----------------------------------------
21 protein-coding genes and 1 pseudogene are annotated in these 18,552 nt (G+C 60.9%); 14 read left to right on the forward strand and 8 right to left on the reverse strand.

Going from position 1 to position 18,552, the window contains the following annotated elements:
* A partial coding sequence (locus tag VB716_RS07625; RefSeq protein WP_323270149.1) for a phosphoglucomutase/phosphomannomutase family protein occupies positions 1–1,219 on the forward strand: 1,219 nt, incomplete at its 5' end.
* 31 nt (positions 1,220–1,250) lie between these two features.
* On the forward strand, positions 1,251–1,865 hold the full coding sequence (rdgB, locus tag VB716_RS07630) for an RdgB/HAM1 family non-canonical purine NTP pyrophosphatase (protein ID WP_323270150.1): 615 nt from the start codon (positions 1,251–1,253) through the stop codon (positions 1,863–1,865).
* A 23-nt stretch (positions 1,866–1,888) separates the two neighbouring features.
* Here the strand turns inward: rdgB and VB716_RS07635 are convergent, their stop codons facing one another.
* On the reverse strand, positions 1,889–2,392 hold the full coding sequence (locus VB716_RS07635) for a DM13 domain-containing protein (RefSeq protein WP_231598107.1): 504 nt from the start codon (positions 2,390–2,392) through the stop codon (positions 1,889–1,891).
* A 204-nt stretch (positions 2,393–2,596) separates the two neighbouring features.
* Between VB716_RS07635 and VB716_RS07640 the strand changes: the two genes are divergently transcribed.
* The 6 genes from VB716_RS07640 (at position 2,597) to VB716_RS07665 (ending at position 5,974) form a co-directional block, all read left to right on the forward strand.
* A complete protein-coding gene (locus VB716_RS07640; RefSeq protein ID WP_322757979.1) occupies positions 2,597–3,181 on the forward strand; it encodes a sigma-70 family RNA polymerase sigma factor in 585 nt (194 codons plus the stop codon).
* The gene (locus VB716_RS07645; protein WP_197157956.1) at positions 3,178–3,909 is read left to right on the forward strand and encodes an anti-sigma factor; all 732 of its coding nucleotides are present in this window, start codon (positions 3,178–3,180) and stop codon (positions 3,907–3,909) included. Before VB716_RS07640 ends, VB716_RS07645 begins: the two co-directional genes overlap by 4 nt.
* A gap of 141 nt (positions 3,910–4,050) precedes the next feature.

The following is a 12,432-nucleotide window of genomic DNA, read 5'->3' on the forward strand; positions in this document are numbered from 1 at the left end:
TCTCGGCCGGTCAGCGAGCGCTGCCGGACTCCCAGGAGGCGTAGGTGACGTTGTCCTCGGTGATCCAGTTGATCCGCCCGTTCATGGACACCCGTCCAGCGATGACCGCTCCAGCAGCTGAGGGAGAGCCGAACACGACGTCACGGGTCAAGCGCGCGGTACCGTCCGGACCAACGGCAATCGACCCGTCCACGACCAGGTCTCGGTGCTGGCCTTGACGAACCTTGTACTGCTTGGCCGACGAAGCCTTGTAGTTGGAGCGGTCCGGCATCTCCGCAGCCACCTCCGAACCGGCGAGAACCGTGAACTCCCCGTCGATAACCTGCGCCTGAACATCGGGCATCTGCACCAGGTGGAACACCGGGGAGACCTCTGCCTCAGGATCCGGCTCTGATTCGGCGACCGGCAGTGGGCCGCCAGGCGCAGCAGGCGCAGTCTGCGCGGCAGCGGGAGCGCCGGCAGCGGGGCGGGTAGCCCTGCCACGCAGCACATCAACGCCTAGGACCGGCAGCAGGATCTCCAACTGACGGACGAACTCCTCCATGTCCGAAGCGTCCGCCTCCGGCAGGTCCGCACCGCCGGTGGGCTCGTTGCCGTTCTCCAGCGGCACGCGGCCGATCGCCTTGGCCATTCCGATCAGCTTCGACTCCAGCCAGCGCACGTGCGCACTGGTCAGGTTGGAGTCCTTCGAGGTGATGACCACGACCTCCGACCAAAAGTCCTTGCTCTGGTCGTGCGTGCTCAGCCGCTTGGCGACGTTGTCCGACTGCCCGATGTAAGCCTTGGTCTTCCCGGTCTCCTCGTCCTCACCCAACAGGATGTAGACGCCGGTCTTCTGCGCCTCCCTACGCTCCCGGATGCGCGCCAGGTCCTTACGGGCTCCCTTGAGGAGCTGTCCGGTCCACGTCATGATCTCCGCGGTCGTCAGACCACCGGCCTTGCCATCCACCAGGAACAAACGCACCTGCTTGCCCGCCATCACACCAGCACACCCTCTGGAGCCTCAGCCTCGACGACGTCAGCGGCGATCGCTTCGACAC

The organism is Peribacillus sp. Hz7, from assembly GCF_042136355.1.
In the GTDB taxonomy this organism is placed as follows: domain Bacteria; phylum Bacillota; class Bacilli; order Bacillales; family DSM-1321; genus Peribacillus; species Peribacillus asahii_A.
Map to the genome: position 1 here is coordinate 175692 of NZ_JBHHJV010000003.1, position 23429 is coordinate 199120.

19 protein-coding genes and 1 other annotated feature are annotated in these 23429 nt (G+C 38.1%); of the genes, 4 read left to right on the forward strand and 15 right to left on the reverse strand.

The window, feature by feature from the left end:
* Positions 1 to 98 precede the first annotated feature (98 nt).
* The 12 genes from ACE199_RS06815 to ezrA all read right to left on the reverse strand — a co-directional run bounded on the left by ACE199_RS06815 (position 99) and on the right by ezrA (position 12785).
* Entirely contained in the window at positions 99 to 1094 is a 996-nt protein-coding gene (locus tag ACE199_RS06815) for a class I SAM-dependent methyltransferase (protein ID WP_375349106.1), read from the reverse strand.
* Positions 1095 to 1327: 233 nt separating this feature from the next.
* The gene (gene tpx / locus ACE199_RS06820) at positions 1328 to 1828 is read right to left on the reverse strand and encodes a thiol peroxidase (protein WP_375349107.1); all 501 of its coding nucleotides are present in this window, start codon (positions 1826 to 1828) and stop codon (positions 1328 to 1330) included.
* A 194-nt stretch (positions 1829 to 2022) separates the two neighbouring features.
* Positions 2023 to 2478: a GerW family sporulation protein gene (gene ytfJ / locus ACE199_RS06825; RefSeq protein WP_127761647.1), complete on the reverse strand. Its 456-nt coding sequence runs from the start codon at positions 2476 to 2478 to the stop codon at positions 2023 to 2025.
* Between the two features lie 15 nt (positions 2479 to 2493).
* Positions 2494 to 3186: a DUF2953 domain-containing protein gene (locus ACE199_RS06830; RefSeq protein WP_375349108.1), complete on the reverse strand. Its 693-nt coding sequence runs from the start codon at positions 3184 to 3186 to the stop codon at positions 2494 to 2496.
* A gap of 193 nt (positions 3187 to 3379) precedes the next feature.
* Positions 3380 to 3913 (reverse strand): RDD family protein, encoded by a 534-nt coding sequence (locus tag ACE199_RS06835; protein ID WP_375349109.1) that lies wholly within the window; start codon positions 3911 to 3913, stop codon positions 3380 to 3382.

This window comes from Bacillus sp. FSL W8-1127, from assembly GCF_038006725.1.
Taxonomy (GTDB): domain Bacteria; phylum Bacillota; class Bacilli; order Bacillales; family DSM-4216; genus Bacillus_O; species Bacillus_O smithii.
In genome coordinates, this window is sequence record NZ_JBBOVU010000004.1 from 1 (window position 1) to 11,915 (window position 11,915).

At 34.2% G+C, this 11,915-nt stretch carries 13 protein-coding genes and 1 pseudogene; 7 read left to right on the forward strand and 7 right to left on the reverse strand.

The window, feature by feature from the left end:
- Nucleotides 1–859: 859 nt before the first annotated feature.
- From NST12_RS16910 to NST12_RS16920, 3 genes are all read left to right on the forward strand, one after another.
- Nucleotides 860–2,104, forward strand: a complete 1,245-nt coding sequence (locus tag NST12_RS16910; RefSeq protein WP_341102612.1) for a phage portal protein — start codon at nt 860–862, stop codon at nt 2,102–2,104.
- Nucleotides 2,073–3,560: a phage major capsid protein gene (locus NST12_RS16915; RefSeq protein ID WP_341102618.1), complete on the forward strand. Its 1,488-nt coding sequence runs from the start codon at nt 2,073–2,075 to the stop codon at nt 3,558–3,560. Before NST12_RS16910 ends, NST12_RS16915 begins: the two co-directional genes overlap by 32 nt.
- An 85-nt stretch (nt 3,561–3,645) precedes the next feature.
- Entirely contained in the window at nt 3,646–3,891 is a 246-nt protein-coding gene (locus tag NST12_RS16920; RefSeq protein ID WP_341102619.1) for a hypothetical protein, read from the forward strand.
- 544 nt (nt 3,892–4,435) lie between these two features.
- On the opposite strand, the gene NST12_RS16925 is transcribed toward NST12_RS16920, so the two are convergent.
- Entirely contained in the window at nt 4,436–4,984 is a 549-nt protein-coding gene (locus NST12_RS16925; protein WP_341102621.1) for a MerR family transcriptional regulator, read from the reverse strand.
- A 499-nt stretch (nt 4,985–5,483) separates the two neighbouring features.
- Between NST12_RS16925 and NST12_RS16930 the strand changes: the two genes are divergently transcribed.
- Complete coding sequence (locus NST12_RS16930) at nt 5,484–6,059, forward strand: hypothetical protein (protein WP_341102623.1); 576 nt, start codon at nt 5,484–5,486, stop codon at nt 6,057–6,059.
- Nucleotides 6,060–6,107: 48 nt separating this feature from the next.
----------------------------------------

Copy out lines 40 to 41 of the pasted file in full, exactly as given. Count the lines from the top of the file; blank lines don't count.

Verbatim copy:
- Nucleotides 860–2,104, forward strand: a complete 1,245-nt coding sequence (locus tag NST12_RS16910; RefSeq protein WP_341102612.1) for a phage portal protein — start codon at nt 860–862, stop codon at nt 2,102–2,104.
- Nucleotides 2,073–3,560: a phage major capsid protein gene (locus NST12_RS16915; RefSeq protein ID WP_341102618.1), complete on the forward strand. Its 1,488-nt coding sequence runs from the start codon at nt 2,073–2,075 to the stop codon at nt 3,558–3,560. Before NST12_RS16910 ends, NST12_RS16915 begins: the two co-directional genes overlap by 32 nt.